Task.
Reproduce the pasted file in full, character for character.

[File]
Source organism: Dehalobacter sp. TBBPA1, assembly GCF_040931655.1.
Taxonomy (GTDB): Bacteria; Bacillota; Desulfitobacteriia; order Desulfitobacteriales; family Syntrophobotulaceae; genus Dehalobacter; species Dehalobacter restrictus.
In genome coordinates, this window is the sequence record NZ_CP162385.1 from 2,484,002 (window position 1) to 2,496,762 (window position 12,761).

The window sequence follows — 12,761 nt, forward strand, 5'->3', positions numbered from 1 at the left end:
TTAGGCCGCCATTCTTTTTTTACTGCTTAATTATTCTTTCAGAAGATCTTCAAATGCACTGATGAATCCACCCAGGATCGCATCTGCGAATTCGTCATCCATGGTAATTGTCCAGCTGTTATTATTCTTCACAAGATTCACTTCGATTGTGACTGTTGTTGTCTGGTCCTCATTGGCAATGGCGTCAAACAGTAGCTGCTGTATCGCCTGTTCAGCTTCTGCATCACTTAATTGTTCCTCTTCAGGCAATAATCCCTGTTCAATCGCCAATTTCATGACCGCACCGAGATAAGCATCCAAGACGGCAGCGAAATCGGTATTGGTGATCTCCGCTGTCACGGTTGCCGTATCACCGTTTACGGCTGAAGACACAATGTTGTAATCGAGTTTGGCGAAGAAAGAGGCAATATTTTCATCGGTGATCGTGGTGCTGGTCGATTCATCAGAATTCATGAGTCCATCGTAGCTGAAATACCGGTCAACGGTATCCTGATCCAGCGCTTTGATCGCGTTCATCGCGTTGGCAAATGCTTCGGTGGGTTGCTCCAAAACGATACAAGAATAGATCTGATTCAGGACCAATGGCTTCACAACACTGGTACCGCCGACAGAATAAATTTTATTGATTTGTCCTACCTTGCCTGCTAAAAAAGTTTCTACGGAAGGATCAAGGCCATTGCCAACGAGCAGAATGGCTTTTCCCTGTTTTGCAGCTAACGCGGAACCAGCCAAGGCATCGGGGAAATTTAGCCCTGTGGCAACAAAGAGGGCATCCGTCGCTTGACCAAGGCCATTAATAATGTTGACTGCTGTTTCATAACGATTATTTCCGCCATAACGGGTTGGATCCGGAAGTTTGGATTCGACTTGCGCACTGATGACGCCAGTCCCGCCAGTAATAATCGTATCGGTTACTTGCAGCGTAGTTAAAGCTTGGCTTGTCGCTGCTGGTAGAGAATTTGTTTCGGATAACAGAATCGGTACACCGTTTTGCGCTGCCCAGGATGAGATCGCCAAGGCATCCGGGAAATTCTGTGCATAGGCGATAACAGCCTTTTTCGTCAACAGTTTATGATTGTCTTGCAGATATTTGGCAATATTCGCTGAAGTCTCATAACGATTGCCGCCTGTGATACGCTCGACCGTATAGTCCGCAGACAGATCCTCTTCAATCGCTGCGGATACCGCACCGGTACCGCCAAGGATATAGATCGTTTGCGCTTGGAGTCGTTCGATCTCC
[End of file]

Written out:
Source organism: Dehalobacter sp. TBBPA1, assembly GCF_040931655.1.
Taxonomy (GTDB): Bacteria; Bacillota; Desulfitobacteriia; order Desulfitobacteriales; family Syntrophobotulaceae; genus Dehalobacter; species Dehalobacter restrictus.
In genome coordinates, this window is the sequence record NZ_CP162385.1 from 2,484,002 (window position 1) to 2,496,762 (window position 12,761).

The window sequence follows — 12,761 nt, forward strand, 5'->3', positions numbered from 1 at the left end:
TTAGGCCGCCATTCTTTTTTTACTGCTTAATTATTCTTTCAGAAGATCTTCAAATGCACTGATGAATCCACCCAGGATCGCATCTGCGAATTCGTCATCCATGGTAATTGTCCAGCTGTTATTATTCTTCACAAGATTCACTTCGATTGTGACTGTTGTTGTCTGGTCCTCATTGGCAATGGCGTCAAACAGTAGCTGCTGTATCGCCTGTTCAGCTTCTGCATCACTTAATTGTTCCTCTTCAGGCAATAATCCCTGTTCAATCGCCAATTTCATGACCGCACCGAGATAAGCATCCAAGACGGCAGCGAAATCGGTATTGGTGATCTCCGCTGTCACGGTTGCCGTATCACCGTTTACGGCTGAAGACACAATGTTGTAATCGAGTTTGGCGAAGAAAGAGGCAATATTTTCATCGGTGATCGTGGTGCTGGTCGATTCATCAGAATTCATGAGTCCATCGTAGCTGAAATACCGGTCAACGGTATCCTGATCCAGCGCTTTGATCGCGTTCATCGCGTTGGCAAATGCTTCGGTGGGTTGCTCCAAAACGATACAAGAATAGATCTGATTCAGGACCAATGGCTTCACAACACTGGTACCGCCGACAGAATAAATTTTATTGATTTGTCCTACCTTGCCTGCTAAAAAAGTTTCTACGGAAGGATCAAGGCCATTGCCAACGAGCAGAATGGCTTTTCCCTGTTTTGCAGCTAACGCGGAACCAGCCAAGGCATCGGGGAAATTTAGCCCTGTGGCAACAAAGAGGGCATCCGTCGCTTGACCAAGGCCATTAATAATGTTGACTGCTGTTTCATAACGATTATTTCCGCCATAACGGGTTGGATCCGGAAGTTTGGATTCGACTTGCGCACTGATGACGCCAGTCCCGCCAGTAATAATCGTATCGGTTACTTGCAGCGTAGTTAAAGCTTGGCTTGTCGCTGCTGGTAGAGAATTTGTTTCGGATAACAGAATCGGTACACCGTTTTGCGCTGCCCAGGATGAGATCGCCAAGGCATCCGGGAAATTCTGTGCATAGGCGATAACAGCCTTTTTCGTCAACAGTTTATGATTGTCTTGCAGATATTTGGCAATATTCGCTGAAGTCTCATAACGATTGCCGCCTGTGATACGCTCGACCGTATAGTCCGCAGACAGATCCTCTTCAATCGCTGCGGATACCGCACCGGTACCGCCAAGGATATAGATCGTTTGCGCTTGGAGTCGTTCGATCTCC